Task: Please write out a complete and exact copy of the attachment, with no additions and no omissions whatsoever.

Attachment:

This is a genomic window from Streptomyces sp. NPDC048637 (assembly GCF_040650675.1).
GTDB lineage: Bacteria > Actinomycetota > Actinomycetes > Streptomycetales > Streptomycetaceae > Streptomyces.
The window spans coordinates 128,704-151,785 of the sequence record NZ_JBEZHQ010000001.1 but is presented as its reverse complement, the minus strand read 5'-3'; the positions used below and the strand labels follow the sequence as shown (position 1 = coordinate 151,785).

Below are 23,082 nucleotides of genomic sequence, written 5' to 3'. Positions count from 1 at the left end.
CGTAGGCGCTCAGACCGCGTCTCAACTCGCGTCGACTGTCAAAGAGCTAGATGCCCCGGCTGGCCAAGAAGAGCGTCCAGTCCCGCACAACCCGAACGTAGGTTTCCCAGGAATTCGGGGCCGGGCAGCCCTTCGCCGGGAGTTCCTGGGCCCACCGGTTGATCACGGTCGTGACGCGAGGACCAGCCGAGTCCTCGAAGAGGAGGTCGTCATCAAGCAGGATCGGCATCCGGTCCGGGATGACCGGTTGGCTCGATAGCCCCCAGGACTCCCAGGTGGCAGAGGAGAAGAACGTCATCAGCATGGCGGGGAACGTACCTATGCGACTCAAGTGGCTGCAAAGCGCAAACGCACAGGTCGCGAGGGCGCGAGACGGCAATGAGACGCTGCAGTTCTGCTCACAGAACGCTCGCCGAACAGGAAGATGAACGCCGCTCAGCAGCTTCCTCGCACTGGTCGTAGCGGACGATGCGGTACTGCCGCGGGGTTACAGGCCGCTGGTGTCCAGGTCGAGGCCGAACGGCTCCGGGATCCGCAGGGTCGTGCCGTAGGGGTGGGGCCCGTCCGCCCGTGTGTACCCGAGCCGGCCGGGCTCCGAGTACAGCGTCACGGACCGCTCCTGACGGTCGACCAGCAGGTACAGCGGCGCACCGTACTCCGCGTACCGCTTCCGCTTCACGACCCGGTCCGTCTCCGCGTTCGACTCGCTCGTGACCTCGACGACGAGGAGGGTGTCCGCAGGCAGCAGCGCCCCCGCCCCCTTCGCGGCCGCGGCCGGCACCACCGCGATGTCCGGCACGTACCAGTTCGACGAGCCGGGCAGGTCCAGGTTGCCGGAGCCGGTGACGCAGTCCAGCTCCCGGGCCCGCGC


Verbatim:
This is a genomic window from Streptomyces sp. NPDC048637 (assembly GCF_040650675.1).
GTDB lineage: Bacteria > Actinomycetota > Actinomycetes > Streptomycetales > Streptomycetaceae > Streptomyces.
The window spans coordinates 128,704-151,785 of the sequence record NZ_JBEZHQ010000001.1 but is presented as its reverse complement, the minus strand read 5'-3'; the positions used below and the strand labels follow the sequence as shown (position 1 = coordinate 151,785).

Below are 23,082 nucleotides of genomic sequence, written 5' to 3'. Positions count from 1 at the left end.
CGTAGGCGCTCAGACCGCGTCTCAACTCGCGTCGACTGTCAAAGAGCTAGATGCCCCGGCTGGCCAAGAAGAGCGTCCAGTCCCGCACAACCCGAACGTAGGTTTCCCAGGAATTCGGGGCCGGGCAGCCCTTCGCCGGGAGTTCCTGGGCCCACCGGTTGATCACGGTCGTGACGCGAGGACCAGCCGAGTCCTCGAAGAGGAGGTCGTCATCAAGCAGGATCGGCATCCGGTCCGGGATGACCGGTTGGCTCGATAGCCCCCAGGACTCCCAGGTGGCAGAGGAGAAGAACGTCATCAGCATGGCGGGGAACGTACCTATGCGACTCAAGTGGCTGCAAAGCGCAAACGCACAGGTCGCGAGGGCGCGAGACGGCAATGAGACGCTGCAGTTCTGCTCACAGAACGCTCGCCGAACAGGAAGATGAACGCCGCTCAGCAGCTTCCTCGCACTGGTCGTAGCGGACGATGCGGTACTGCCGCGGGGTTACAGGCCGCTGGTGTCCAGGTCGAGGCCGAACGGCTCCGGGATCCGCAGGGTCGTGCCGTAGGGGTGGGGCCCGTCCGCCCGTGTGTACCCGAGCCGGCCGGGCTCCGAGTACAGCGTCACGGACCGCTCCTGACGGTCGACCAGCAGGTACAGCGGCGCACCGTACTCCGCGTACCGCTTCCGCTTCACGACCCGGTCCGTCTCCGCGTTCGACTCGCTCGTGACCTCGACGACGAGGAGGGTGTCCGCAGGCAGCAGCGCCCCCGCCCCCTTCGCGGCCGCGGCCGGCACCACCGCGATGTCCGGCACGTACCAGTTCGACGAGCCGGGCAGGTCCAGGTTGCCGGAGCCGGTGACGCAGTCCAGCTCCCGGGCCCGCGC